People are accessing the internet (and their own corporate services) in changing ways, increasingly through a single mobile device. Focus is increasingly placed on smartphones to stay up-to-date socially and professionally, and the blurring of these roles poses new security challenges for all businesses.
The core issue for many businesses remains control; how does the organisation ensure that any phone accessing corporate information meets the required baseline security standard before it connects to the network?
Sophos has released its own solution for this — Sophos Mobile Control (SMC). SMC uses functionality already present in many mainstream devices to help securely and remotely lock down the smart phone. Versions for Apple iOS, Google Android, and Windows Mobile handsets are supported by the product.
SMC is intended to provide an IT administrator with the simple means to enforce corporate security policy on both personal and company issued mobiles. It means a blanket ban on personal devices is unnecessary.
The solution can be installed to new and existing infrastructure and utilises common technologies including Microsoft Windows Server, Microsoft SQL Server, and Java based components. LDAP integration is also an option to help decrease the burden of setting up new users.
The majority of administrators will probably be able to install this product with little effort or learning required. SMC is easily connected to a Sophos-provided SMS messaging hub for device set-up and control tasks, often at no additional impact on the customer (based on usage projections). Policies are set through the SMC console.
It is worth noting that Sophos can also deploy the SMC as a secure, segregated multi-tenant environment that may, in particular, be suited to the needs of service providers.
So, what does it do and how does it work?
SMC allows administrators to setup device policy controls through an easy-to-use web-based management portal, then push them over-the-air to any handset within its inventory. Policies can be fine-grained and tied back to device profiles helping to cater for the individual needs of the most demanding organisations.
Typically, a new device can be fully provisioned and added to the corporate inventory in a matter of minutes. The administrator can either send an SMS message to the end user that prompts a remote software installation, or they can install the software locally without user intervention (depending on preferences, location, and general circumstances).
It is even possible to schedule a profile transfer to begin at a specified future time. Once added to the SMC inventory, the administrator can view the device information (great for audit and asset management purposes), or use one of myriad reporting options to get details about the applications installed on a particular handset. It can also tracks and provide information about the data traffic from individual devices, including Wi-Fi. 3G, and roaming usage.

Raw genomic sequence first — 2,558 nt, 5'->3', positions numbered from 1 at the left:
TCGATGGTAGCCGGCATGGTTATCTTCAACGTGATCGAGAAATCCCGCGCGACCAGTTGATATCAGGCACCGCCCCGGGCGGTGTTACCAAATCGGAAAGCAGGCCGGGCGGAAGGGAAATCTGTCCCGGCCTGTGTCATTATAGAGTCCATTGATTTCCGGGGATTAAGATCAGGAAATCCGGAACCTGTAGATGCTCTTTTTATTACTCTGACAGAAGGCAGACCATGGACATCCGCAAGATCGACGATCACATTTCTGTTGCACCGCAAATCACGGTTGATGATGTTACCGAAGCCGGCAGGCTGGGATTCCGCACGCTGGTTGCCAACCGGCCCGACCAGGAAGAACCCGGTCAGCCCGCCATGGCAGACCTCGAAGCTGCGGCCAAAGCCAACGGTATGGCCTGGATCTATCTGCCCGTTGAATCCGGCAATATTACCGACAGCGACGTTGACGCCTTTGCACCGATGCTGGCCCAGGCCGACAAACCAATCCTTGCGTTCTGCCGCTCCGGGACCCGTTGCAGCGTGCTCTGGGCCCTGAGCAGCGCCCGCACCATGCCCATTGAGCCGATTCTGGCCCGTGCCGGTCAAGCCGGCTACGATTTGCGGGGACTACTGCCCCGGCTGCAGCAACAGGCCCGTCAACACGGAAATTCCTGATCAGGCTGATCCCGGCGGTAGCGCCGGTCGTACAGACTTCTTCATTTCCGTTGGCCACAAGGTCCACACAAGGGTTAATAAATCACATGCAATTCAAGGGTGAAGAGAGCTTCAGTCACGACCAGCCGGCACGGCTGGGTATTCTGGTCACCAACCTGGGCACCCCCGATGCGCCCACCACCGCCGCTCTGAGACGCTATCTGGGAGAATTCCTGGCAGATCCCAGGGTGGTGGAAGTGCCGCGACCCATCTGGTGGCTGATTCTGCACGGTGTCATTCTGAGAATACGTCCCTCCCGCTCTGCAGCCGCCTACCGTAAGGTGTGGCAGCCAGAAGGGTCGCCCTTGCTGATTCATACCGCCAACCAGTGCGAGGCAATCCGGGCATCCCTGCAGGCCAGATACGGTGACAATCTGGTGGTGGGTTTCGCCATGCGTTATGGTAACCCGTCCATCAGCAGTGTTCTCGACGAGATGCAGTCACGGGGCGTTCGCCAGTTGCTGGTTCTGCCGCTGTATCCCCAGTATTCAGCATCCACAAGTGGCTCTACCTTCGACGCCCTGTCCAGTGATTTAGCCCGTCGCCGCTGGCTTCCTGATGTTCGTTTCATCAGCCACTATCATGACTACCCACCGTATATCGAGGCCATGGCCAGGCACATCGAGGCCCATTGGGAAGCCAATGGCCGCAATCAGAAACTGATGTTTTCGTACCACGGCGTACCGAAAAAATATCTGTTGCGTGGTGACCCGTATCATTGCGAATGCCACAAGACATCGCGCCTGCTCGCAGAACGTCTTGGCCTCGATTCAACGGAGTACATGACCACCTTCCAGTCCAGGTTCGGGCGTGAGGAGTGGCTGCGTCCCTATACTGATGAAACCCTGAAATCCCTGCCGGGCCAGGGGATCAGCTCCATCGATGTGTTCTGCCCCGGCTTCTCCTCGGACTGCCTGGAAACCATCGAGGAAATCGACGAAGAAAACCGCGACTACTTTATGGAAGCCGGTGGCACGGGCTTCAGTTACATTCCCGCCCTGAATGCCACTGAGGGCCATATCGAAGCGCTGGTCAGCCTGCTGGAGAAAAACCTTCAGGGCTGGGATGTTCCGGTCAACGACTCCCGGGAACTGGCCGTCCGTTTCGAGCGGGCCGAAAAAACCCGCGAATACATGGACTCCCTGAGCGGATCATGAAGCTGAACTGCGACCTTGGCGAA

When we took SMC for a test drive, it was hard not to be impressed by its intuitive, cleanly designed interface. Delving a little deeper, SMC provides a powerful set of features for device management and security.
Other impressive features include its passcode policy options which allow complexity and length to be set and enforced at administrator level; the ability to silently stop access to handset hardware components such as an onboard camera or Bluetooth connectivity; and its ability to revoke screen capture and game capabilities. It can also detect and positively react to tampering (and even identify rooted Android devices) with options to prevent corporate email access from the handset.
Another great feature with obvious business benefits is its ability to enable an administrator to remotely provision consistent VPN, email, and Wi-Fi accounts across the mobile device inventory.
The SMC also has the capability to manage and deploy applications remotely, including pre-configuring and uninstalling applications over-the-air. In fact, the feature set suggests that Sophos is directly tackling compliance, regulation, and productivity, we’d say with a degree of success.
The solution offers an optional ‘self service’ portal, enabling end users to remotely wipe or lock their device in seconds if it was lost or stolen. The administrator can also perform these tasks from the SMC console.
So, what’s lacking?
The most obvious omission is an inbuilt antivirus deployment capability, especially considering Sophos’ widely acknowledged pedigree in that area. We understand that antivirus may be added in the future.
We are also surprised by the absence of BlackBerry and Windows Phone 7 support, although we suspect these will also be added shortly. Capability for the Android tablet might be another contender needing consideration.
How does it stack up?
In summary, very well indeed. It does exactly what it says on the tin, providing an easy-to-install and simple-to-use system which is feature-rich and flexible. It leverages Sophos’ respected security talents really well.
A final point to remind yourself about is that the SMC serves both personal- and company-owned devices equally well. If you’re considering a mobile device management system, we’d recommend you look at SMC.